First, I just HAVE to share the captivating book trailer that Penguin released:
After tells the story of Devon, a girl who was once a completely normal teenager. Scratch that – Devon was never just normal. She was a hardworking straight-A student with an undeniable talent for soccer who as a high school student acted as mature as a college grad. Then one day a newborn baby appears abandoned in a dumpster – the same day that Devon is home sick. It’s not long before the connection is made, identifying the baby as Devon’s and leaving her with multiple criminal charges, the most serious of which being attempted homicide.
I’ve always been horrified and almost disgusted by the concept of dumpster babies, so After really opened my mind. I was incredibly impressed by Amy Efaw’s ability to make Devon a sympathetic character, especially considering that After isn’t even narrated directly by Devon. Amy Efaw creates a likeable though desperate protagonist who is not yet sixteen to make the issue far more complex than today’s media generally makes it out to be. Especially due to the emphasis put on intent, the courtroom scenes were fascinating, and as a reader it felt like you were there in the courtroom with Devon and Dom.
After makes great use of flashbacks to slowly reveal the entire story behind Devon’s pregnancy and her baby’s birth. These flashbacks truly contribute to the novel’s intensity without confusing the reader. Amy Efaw’s characters, especially Devon and her mother, felt very realistic, even when, in the case of Devon’s mother, they weren’t always likeable. I was really moved by the ending and impressed by Devon’s maturity, something you can hardly say about many the protagonists in many young adult novels. Though I only finished reading After a few hours before writing this review, I can say honestly say that I haven’t been able to get my mind off of the book since finishing it. The questions posed by After are incredibly thought provoking, and I expect to continue thinking it over for some time to come. I should warn you, though. After is a gritty novel about a sensitive subject and some of the excerpts are graphic. I believe readers need to approach After knowing you’re in for a serious read in order to really appreciate it. I give it a 9 out of 10.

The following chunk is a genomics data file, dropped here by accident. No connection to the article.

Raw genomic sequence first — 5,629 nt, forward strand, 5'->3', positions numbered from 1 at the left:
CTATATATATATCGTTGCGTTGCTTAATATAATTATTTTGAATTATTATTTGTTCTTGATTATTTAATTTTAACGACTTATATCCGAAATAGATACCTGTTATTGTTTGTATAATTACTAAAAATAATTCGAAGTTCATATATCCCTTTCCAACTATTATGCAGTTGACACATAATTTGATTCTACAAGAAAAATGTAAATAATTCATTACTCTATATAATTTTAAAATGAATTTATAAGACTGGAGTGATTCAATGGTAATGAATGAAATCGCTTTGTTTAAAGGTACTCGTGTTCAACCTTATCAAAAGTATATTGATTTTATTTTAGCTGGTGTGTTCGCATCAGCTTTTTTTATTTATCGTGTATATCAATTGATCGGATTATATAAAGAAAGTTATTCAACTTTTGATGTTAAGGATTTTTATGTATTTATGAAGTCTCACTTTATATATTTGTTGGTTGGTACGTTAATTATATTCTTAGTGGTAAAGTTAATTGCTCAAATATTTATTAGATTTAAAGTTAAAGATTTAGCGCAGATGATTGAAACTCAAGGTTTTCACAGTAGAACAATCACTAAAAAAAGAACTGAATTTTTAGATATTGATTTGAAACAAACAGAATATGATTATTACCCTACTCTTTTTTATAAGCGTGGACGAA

P.S. Check back tomorrow for an interview with Amy Efaw!!
P.P.S. Don’t you love the cover? The subtlety of the girl’s reflection is ingenious.